Intentions to use mobile services: Antecedents and cross-service comparisons
Journal article, Peer reviewed
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Original versionJournal of the Academy of Marketing Science 2005, 33(3):330-346 10.1177/0092070305276149
This article develops and tests a model to explain consumers’ intention to use mobile services. Through triangulating theories from the diverse fields of information systems research, uses and gratification research, and domestication research, the authors put forth an integrated model that explains intention to use mobile services. The model proposes four overall influences on usage intention: motivational influences, attitudinal influences, normative pressure, and perceived control. The authors study the type of interactivity and process characteristics associated with the service that moderate the effects on the relationship between the proposed antecedents and usage intention. The results from empirical studies of four mobile services show strong support for the effects of motivational influences, attitudinal influences, normative pressure, and perceived control on consumers’ intentions to use mobile services. Some of the effects are moderated by process characteristics (goal-directed vs. experiential services) that are associated with the service.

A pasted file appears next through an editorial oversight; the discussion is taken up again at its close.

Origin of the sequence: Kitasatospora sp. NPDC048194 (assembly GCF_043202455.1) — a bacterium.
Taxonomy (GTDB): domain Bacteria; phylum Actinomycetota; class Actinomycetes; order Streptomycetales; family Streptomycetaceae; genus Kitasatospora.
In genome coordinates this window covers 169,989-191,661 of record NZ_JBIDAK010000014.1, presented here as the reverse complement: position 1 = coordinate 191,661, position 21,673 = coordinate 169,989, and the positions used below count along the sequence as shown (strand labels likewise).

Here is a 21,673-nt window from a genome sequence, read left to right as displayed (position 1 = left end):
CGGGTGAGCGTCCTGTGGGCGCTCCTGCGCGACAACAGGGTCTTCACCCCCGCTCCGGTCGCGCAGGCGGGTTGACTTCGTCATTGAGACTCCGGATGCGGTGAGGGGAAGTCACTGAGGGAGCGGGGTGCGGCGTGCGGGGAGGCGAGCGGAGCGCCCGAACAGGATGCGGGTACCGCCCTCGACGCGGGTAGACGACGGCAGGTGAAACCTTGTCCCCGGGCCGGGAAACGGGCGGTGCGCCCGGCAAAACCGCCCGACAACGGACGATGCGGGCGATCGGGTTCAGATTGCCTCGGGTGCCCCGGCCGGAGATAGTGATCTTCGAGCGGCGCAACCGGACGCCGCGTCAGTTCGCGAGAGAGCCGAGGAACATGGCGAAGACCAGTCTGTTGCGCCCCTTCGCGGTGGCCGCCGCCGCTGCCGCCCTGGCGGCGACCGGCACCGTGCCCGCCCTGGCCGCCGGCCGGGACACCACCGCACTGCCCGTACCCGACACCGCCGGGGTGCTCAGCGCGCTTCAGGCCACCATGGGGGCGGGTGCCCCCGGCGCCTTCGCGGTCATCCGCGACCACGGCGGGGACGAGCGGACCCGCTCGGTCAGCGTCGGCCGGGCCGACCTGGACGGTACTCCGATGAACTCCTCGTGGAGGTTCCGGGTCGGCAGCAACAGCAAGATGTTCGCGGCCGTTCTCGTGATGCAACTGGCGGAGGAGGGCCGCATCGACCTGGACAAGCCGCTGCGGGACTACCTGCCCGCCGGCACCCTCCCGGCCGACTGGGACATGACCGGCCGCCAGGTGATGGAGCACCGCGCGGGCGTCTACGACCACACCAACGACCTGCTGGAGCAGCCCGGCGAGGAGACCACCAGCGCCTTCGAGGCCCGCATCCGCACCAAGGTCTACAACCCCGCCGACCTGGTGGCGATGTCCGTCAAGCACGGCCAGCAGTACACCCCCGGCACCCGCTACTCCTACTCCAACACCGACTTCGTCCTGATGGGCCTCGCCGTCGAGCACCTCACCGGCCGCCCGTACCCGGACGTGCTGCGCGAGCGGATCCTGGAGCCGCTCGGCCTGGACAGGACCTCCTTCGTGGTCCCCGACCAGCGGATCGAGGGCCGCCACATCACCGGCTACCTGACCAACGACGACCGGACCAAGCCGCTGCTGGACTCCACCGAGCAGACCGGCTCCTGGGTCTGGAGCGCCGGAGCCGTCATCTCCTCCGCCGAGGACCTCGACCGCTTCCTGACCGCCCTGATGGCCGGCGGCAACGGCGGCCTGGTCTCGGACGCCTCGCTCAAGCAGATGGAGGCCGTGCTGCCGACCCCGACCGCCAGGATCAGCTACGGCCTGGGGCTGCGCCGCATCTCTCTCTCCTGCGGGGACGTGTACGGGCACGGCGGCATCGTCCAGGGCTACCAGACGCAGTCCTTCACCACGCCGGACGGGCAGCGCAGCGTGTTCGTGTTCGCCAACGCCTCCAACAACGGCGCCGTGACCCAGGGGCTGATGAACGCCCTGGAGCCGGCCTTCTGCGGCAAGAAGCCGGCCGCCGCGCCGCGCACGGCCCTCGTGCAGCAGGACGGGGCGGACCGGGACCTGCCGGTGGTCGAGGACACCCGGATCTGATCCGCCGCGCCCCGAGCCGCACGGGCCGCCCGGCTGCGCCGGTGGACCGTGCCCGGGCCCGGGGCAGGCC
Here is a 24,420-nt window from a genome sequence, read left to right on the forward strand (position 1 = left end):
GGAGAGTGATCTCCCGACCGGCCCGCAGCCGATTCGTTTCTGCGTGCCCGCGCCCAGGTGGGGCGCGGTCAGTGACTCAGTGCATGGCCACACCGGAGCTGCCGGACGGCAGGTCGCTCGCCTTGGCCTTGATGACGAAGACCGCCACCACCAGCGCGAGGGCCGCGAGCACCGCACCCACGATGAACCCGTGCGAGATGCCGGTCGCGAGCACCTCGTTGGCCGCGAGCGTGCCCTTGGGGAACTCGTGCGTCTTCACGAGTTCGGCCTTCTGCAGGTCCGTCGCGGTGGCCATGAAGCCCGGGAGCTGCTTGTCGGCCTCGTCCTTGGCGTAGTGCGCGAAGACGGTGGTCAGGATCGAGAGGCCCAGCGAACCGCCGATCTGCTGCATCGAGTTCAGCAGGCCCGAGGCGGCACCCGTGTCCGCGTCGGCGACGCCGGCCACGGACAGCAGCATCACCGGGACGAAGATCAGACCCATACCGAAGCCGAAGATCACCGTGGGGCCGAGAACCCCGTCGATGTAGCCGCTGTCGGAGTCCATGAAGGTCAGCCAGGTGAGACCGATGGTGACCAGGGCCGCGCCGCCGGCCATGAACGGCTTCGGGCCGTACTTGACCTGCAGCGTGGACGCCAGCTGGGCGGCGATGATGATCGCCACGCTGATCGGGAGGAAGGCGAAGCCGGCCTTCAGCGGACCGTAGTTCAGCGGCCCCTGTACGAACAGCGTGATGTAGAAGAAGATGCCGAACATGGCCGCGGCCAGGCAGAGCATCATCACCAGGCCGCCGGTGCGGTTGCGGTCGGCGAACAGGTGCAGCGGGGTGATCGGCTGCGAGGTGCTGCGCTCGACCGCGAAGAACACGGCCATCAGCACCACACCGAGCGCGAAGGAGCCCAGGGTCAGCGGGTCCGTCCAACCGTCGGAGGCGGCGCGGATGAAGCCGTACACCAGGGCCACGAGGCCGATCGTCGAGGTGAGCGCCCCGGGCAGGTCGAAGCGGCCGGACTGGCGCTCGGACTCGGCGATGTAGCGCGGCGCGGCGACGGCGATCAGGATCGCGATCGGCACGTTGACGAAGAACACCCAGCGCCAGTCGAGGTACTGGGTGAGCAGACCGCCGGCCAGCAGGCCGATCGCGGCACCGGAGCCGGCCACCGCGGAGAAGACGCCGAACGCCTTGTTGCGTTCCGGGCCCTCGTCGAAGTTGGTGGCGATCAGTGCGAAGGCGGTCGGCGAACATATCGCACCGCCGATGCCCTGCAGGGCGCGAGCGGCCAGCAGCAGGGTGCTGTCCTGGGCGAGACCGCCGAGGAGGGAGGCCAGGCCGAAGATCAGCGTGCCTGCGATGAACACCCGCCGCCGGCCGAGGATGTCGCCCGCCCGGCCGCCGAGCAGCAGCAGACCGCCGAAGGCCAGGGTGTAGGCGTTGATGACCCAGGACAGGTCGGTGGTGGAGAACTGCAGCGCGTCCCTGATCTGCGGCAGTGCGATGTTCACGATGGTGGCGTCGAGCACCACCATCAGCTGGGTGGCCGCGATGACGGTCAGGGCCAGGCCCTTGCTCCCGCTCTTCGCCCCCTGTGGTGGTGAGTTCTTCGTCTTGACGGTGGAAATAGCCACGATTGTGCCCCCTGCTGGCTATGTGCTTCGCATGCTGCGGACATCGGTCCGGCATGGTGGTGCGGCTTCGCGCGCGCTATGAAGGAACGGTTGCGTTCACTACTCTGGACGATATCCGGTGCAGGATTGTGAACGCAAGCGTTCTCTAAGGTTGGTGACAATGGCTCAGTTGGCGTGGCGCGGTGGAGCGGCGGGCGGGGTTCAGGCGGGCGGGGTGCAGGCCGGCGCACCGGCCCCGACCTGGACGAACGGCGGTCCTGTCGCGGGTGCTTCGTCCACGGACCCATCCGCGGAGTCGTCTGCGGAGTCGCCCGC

-This is the author's version of the article: "Intentions to use mobile services: Antecedents and cross-service comparisons" Journal of the Academy of Marketing Science June 2005, Volume 33, Issue 3, pp 330-346